NYC nurse strike threat: Negotiations tenuous with three hospitals as deadline looms

Regardless of marathon and persevering with negotiations, 8,700 nurses at three hospitals in New York Metropolis are nonetheless on observe to stroll off the job Monday morning with no new contract.

The New York Nurses Affiliation (NYSNA) charged Sunday that the doubtless historic strike affecting Mount Sinai Hospital, Mount Sinai Morningside and West, and Montefiore Bronx is within the fingers of hospital bosses and never medical employees someday earlier than nurses are set to stroll out of emergency rooms.

“It’s really up to the bosses, it’s not up to us. As we said in the beginning: We are here to negotiate; we are here to negotiate in good faith to make sure that the nurses have enough resources to care for the patients. We are at the table right now,” NYSNA President Nancy Hagans stated throughout a Jan. 8 press name. “It’s not up for the nurses, it’s up to the bosses to sit there and come up with a fair contract so our nurses can continue to care for our patients.”

Because the NYSNA delivered a strike discover to eight services on Dec. 30, 2022, the union has made offers with 5 medical facilities, together with Brooklyn Hospital, BronxCare Well being System and Flushing Hospital on Jan. 6. 

In response to Hagans, negotiations have been troublesome; though NewYork Presbyterian’s contract, for example, was handed with a 57% nurses vote, she famous that different hospitals like Mount Sinai are nonetheless unable to see eye-to-eye a lot, with administration representatives strolling away from the bargaining desk on Thursday.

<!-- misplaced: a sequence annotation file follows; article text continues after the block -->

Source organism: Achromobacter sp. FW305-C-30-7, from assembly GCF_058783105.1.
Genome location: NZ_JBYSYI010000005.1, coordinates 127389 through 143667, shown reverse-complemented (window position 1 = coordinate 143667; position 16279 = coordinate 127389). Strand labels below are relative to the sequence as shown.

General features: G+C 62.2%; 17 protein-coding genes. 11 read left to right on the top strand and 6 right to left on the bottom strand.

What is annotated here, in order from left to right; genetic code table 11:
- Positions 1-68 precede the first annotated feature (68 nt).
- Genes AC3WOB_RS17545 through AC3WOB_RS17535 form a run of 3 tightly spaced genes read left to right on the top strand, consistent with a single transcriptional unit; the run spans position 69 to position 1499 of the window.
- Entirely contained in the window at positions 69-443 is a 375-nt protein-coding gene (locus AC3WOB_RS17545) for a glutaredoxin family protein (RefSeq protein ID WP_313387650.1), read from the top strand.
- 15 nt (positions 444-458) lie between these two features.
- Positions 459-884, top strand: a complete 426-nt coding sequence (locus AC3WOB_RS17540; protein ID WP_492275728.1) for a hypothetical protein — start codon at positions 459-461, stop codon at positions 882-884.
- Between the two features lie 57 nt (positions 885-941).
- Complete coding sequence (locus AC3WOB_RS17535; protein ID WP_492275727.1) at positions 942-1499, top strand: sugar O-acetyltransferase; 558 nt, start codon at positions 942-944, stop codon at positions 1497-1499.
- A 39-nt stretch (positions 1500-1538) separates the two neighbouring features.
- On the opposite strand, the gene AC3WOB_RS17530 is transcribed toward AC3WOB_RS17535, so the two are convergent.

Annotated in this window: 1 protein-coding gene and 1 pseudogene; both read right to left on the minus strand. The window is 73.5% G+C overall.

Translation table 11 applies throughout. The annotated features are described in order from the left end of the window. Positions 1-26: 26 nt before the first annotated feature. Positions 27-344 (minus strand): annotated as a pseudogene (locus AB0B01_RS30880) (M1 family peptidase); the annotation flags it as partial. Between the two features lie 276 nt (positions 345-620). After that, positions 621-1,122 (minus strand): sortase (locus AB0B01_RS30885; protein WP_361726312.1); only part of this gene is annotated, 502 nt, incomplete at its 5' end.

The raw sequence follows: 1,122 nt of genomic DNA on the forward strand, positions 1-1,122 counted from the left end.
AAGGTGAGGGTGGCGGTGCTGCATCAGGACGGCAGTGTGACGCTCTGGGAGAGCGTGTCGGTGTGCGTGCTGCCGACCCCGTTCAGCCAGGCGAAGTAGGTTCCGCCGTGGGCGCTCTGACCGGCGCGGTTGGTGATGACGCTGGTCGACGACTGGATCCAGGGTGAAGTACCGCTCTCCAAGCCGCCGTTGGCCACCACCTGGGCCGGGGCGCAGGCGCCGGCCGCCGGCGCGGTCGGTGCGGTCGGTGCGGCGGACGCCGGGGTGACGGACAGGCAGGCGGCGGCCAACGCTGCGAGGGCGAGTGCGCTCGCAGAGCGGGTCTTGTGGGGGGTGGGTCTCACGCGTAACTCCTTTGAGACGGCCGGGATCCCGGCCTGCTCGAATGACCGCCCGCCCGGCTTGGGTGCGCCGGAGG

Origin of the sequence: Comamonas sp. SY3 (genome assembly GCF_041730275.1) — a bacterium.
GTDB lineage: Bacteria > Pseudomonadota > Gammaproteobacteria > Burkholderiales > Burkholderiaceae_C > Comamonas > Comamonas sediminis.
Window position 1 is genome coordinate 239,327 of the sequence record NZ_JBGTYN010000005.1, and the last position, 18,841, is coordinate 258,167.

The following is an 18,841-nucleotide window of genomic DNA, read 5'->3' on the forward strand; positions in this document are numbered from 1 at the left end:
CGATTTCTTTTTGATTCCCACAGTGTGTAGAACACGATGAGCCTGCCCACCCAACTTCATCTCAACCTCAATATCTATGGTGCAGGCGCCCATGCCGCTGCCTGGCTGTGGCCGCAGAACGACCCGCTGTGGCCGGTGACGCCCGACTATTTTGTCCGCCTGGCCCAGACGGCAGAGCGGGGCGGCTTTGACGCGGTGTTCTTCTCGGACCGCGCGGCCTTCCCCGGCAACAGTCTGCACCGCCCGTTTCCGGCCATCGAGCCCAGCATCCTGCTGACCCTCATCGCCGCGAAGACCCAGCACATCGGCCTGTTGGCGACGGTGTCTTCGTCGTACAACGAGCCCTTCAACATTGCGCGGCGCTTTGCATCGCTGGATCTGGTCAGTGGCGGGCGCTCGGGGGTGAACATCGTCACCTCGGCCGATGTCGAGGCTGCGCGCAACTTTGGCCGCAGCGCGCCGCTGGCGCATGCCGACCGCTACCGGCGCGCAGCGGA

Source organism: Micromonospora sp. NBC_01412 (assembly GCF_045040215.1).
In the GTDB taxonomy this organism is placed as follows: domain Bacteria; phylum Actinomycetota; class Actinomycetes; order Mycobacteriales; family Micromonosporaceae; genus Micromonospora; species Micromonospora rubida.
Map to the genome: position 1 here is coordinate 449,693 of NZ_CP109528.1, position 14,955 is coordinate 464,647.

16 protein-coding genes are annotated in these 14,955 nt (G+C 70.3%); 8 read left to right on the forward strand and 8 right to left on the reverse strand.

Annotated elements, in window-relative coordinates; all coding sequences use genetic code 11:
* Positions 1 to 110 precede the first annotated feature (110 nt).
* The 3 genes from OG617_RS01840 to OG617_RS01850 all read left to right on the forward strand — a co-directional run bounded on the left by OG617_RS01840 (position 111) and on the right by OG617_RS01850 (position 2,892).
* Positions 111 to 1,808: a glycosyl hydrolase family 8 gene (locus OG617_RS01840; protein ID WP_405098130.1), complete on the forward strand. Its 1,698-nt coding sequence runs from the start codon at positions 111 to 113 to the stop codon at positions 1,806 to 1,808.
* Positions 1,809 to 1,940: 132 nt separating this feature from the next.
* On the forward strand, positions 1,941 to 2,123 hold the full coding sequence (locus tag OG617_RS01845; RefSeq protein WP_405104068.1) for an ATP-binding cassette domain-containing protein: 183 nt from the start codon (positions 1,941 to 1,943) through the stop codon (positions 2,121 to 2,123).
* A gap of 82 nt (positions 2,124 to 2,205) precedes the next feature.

NYSNA urged talks to proceed in good religion, which can now see Mount Sinai return to the desk this afternoon. Whereas there isn’t a set deadline for the contract and offers might be laid out properly into the early hours of the morning, the NYSNA state nurses will strike at 6 a.m. on Jan. 9 if an settlement just isn’t established. 

“We have said: always our number one issue is a crisis of staffing, chronic understaffing that harms patient care. Safe staffing is about having enough nurses to deliver safe care, quality care to every patient. It is an issue that our employers have ignored, made excuses about and fought against us every time,” Hagans stated. “I’ve said it before and I’ll say it again: Our bosses created the understaffing crisis by failing to hire and retain enough nurses out of facilities, leaving the rest of us to work short staffed.”

Hagans confused nurses haven’t taken the choice to strike flippantly. Printed studies point out that Mount Sinai has been eradicating infants from their natal care models, and canceling scheduled surgical procedures, in preparation for a doable strike.

amNewYork Metro has reached out to Mount Sinai for remark and is awaiting their response.

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